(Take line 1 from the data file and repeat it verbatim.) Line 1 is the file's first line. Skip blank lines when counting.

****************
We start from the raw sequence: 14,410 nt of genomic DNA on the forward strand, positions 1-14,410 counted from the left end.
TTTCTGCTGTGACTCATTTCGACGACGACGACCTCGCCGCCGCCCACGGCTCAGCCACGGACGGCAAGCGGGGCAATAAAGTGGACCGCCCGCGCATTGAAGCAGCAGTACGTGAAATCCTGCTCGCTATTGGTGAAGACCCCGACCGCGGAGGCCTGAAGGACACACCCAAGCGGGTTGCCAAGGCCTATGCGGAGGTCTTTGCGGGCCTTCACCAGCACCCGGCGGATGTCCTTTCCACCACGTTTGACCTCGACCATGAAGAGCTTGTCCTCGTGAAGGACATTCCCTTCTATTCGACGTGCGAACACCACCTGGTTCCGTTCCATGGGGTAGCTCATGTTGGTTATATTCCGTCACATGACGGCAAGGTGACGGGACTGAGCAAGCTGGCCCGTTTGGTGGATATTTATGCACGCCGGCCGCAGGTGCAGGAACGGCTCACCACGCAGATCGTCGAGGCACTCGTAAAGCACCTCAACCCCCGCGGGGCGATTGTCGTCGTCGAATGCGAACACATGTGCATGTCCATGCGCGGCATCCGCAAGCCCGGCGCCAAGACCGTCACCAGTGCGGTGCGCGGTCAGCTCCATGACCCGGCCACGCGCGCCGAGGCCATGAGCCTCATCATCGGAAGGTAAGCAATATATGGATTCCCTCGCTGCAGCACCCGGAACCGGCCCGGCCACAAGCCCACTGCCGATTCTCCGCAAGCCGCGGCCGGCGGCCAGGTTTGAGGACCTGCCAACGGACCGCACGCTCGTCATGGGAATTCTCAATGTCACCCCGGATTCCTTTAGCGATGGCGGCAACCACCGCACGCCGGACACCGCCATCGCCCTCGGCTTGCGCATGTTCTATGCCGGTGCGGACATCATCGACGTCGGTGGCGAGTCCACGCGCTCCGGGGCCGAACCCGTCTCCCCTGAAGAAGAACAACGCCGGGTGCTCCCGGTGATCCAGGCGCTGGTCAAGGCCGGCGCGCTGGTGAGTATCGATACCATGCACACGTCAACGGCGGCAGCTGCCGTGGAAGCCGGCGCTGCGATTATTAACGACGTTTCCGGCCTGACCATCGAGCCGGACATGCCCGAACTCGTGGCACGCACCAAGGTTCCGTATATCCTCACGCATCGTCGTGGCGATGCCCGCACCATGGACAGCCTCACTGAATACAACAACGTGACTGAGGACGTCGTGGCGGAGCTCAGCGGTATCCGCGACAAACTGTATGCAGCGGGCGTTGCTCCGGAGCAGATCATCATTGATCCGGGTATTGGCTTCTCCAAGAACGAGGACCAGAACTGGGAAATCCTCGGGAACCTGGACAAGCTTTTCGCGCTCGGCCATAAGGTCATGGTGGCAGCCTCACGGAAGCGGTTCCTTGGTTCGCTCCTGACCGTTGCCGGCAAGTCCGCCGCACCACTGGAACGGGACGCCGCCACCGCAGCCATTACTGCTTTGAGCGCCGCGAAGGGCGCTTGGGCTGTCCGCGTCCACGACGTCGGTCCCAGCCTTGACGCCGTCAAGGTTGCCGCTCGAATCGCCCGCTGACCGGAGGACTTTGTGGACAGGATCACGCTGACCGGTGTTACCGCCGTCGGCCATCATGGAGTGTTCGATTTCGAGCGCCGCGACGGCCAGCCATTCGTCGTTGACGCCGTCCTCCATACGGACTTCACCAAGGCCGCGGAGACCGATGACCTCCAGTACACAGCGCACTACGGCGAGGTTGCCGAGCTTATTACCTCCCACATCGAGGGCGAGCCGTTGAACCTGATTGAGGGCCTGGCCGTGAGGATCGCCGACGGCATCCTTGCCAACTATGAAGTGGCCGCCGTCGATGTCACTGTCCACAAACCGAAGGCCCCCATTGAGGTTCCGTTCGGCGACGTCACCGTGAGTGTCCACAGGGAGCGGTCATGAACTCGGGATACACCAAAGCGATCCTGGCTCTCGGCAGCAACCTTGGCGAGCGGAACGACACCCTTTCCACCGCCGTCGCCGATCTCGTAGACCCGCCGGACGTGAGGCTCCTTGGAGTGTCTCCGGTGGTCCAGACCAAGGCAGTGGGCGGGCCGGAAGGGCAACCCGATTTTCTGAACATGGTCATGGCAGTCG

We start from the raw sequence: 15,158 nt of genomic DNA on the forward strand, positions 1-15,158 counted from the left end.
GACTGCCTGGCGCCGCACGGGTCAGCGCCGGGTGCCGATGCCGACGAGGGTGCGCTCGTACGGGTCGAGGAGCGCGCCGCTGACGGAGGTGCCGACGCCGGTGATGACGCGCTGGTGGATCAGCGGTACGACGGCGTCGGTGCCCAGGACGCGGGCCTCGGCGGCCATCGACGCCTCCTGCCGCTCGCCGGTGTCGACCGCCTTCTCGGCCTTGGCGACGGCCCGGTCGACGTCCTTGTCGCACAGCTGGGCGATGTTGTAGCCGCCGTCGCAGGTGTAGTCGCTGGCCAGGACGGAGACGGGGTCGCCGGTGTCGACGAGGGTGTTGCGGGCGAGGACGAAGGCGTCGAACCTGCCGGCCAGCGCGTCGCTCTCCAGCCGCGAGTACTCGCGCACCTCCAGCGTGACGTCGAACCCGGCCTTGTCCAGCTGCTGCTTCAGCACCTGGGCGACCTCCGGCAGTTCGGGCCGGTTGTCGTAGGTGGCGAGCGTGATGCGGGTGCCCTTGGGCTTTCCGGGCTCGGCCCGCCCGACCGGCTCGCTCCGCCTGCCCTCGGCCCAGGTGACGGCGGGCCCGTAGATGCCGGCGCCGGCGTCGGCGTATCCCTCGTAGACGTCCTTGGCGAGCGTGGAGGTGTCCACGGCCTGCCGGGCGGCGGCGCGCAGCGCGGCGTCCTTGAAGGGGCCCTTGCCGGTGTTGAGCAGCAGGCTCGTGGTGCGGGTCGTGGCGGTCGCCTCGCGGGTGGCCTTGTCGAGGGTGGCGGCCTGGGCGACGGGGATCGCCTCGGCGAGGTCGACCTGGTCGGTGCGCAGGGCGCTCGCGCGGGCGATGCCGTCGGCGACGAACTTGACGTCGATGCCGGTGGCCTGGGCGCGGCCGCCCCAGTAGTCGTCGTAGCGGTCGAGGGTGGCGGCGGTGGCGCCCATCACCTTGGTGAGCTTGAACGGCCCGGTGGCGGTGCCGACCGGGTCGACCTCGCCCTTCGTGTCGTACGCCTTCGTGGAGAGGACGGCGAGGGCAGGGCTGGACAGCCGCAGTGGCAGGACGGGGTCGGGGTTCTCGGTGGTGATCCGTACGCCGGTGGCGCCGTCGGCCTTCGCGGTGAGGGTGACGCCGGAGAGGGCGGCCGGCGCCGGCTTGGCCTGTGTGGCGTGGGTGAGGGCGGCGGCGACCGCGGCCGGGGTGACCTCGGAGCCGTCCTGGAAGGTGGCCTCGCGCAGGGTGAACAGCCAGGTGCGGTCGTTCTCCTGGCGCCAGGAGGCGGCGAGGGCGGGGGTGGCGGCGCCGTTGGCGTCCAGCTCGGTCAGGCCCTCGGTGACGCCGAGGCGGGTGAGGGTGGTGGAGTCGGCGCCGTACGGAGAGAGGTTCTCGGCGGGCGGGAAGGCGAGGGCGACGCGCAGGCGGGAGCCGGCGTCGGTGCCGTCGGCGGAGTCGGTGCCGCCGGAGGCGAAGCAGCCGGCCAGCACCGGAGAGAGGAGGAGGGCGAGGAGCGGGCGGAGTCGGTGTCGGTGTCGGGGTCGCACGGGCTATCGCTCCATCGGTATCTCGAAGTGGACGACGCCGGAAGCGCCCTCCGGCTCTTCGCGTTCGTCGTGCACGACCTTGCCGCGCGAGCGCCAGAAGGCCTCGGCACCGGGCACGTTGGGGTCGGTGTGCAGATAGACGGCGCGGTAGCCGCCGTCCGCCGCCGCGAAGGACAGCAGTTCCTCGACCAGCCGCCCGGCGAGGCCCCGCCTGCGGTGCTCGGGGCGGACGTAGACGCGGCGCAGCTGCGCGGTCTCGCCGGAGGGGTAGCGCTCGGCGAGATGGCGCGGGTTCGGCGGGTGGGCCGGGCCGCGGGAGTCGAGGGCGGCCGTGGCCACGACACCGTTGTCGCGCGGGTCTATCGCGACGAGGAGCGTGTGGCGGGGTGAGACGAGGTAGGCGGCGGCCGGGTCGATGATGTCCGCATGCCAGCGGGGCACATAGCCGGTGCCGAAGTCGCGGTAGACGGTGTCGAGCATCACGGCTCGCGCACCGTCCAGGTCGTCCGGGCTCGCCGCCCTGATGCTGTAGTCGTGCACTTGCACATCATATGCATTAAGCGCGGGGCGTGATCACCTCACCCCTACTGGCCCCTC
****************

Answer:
We start from the raw sequence: 14,410 nt of genomic DNA on the forward strand, positions 1-14,410 counted from the left end.